Sleep and Exercise
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Sleep and Exercise

Sleep and Exercise

Exercise promotes sleep
Want to fall asleep faster and wake up feeling more rested? As little as 10 minutes of aerobic exercise, such as walking or cycling, can dramatically improve the quality of your night time sleep, especially when done on a regular basis. What’s more, exercisers may reduce their risk of developing sleep disorders, such as sleep apnea and restless leg syndrome.

What’s The Exercise/Sleep Connection?
Physical activity improves sleep quality and increases sleep duration. Exercise may also help sleep in other ways, because it reduces stress and tires you out. Early morning and afternoon exercise may also help reset the sleep wake cycle by raising body temperature slightly, then allowing it to drop and trigger sleepiness a few hours later. Outdoor exercise also helps your body connect to the day/night cycle as your body absorbs natural sunlight during the daytime.

Timing It Right
It used to be thought that working out vigorously too close to bedtime may over-stimulate the body. It turns out that it depends on the individual. So if you find that physical activity in the evening revs you up too much, do it earlier in the day.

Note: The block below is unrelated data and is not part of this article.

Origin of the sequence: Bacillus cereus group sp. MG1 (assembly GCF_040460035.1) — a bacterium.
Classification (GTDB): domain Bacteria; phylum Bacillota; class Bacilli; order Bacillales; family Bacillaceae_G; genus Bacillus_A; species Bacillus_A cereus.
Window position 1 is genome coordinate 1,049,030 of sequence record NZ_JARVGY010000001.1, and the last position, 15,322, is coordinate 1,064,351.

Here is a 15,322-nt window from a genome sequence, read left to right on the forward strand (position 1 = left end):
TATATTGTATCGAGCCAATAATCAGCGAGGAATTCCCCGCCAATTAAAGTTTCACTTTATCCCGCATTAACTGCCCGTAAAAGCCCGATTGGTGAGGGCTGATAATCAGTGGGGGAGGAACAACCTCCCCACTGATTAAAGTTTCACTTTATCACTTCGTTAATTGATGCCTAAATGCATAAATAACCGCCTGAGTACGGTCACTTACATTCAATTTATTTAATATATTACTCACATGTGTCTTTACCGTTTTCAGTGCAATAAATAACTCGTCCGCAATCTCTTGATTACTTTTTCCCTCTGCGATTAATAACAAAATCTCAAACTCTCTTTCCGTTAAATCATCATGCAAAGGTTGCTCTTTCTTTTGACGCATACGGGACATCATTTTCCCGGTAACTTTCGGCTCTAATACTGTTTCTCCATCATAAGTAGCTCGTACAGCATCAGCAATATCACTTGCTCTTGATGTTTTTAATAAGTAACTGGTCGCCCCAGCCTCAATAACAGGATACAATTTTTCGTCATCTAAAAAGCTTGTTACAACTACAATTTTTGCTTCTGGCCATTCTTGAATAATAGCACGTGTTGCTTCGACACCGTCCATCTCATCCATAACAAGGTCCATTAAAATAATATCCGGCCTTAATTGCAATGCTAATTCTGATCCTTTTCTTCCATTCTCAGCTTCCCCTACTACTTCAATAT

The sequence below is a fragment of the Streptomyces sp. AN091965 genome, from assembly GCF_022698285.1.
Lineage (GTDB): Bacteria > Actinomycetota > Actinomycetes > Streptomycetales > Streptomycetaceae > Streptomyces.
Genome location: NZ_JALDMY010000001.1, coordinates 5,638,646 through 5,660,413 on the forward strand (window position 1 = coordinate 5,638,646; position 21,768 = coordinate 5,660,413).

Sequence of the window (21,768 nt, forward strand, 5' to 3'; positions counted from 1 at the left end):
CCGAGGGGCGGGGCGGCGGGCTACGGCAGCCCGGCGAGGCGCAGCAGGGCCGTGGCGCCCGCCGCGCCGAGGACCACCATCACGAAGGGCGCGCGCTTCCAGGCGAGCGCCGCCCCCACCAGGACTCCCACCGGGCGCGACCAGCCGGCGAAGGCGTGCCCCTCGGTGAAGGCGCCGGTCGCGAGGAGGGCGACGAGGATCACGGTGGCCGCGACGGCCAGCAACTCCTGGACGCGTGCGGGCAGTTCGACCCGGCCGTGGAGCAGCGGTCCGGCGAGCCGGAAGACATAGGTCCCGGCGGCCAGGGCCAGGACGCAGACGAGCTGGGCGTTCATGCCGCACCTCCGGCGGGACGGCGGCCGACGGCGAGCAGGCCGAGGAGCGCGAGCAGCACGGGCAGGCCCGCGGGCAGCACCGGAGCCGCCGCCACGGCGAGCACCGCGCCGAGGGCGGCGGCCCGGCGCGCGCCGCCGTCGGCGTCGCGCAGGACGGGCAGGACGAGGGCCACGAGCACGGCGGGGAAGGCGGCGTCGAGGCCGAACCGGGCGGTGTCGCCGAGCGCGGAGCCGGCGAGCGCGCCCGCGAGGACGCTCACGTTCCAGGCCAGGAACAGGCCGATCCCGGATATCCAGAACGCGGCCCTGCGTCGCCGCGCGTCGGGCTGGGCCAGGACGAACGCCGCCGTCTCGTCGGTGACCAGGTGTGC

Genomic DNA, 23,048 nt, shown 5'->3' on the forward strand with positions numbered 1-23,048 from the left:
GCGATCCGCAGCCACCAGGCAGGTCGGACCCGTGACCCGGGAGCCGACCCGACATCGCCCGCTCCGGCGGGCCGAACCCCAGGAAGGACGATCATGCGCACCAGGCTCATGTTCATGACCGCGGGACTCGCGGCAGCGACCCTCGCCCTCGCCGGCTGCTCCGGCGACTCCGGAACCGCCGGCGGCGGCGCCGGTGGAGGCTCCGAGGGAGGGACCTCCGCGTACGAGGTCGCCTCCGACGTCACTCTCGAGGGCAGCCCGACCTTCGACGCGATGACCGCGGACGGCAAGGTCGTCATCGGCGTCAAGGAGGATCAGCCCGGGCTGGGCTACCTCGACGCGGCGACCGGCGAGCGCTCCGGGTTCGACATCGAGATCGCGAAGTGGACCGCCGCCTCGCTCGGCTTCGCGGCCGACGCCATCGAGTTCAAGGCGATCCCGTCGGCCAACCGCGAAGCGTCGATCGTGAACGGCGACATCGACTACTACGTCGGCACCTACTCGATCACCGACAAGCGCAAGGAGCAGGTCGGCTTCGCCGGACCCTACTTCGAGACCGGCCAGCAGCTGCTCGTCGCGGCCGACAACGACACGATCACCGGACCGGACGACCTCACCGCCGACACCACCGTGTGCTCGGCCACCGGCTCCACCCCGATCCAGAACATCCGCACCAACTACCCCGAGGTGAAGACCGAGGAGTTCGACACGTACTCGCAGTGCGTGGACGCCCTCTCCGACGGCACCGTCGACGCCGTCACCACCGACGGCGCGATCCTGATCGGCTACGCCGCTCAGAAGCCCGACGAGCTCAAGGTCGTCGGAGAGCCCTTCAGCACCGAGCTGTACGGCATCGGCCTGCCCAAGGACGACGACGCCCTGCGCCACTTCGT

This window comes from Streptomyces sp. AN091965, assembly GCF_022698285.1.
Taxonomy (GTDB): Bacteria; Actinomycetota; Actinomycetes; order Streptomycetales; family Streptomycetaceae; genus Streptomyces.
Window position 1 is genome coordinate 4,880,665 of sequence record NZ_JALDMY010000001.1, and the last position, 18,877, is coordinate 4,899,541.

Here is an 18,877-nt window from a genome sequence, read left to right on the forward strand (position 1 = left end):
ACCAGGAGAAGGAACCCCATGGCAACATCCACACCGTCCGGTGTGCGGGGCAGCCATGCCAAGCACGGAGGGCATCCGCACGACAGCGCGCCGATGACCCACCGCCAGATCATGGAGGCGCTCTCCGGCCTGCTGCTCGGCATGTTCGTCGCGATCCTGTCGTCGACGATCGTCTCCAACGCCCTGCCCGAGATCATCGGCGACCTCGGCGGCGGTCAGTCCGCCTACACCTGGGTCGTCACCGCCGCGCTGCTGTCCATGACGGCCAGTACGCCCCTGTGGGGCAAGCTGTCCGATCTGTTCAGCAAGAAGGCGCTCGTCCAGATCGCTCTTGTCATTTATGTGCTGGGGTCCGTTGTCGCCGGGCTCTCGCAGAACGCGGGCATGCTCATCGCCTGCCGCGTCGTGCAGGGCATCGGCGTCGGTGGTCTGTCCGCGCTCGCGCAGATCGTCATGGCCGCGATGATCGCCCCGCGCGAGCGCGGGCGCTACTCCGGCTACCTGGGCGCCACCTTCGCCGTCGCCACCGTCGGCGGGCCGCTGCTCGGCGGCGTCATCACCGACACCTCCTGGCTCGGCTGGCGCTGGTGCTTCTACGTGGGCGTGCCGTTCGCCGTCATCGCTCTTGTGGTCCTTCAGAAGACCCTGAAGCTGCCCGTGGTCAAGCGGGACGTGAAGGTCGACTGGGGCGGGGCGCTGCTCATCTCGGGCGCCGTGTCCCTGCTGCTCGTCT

Sleep Science
A recent study has demonstrated people sleep significantly better and feel more alert during the day if they get at least 150 minutes of exercise a week. The study in the December 2018 Journal Mental Health and Physical Activity found 35 to 40% of the population have problems with falling asleep or with daytime sleepiness

A sample of more than 2,600 men and women, ages 18-85, found 150 minutes of moderate to vigorous activity a week (the national guideline), improved sleep quality by 65%. People also said they felt less sleepy during the day, compared to those with less physical activity.

“We were using the physical activity guidelines for cardiovascular health, but it appears that those guidelines might have a spillover effect to other areas of health,” said Brad Cardinal, a professor of exercise science at Oregon State University and one of the study’s authors.

“Increasingly, the scientific evidence is encouraging as regular physical activity may serve as a non-pharmaceutical alternative to improve sleep.”

Physical activity may not just be good for the waistline and heart, but it also can help you sleep,” Cardinal said. “There are trade-offs. It may be easier when you are tired to skip the workout and go to sleep, but it may be beneficial for your long-term health to make the harder decision and exercise.”

Our practitioners at Brighton Spine and Sports Clinic can not only provide you with tips to improve your sleep quality but also can help you start exercising again. Speak to our reception team for more information.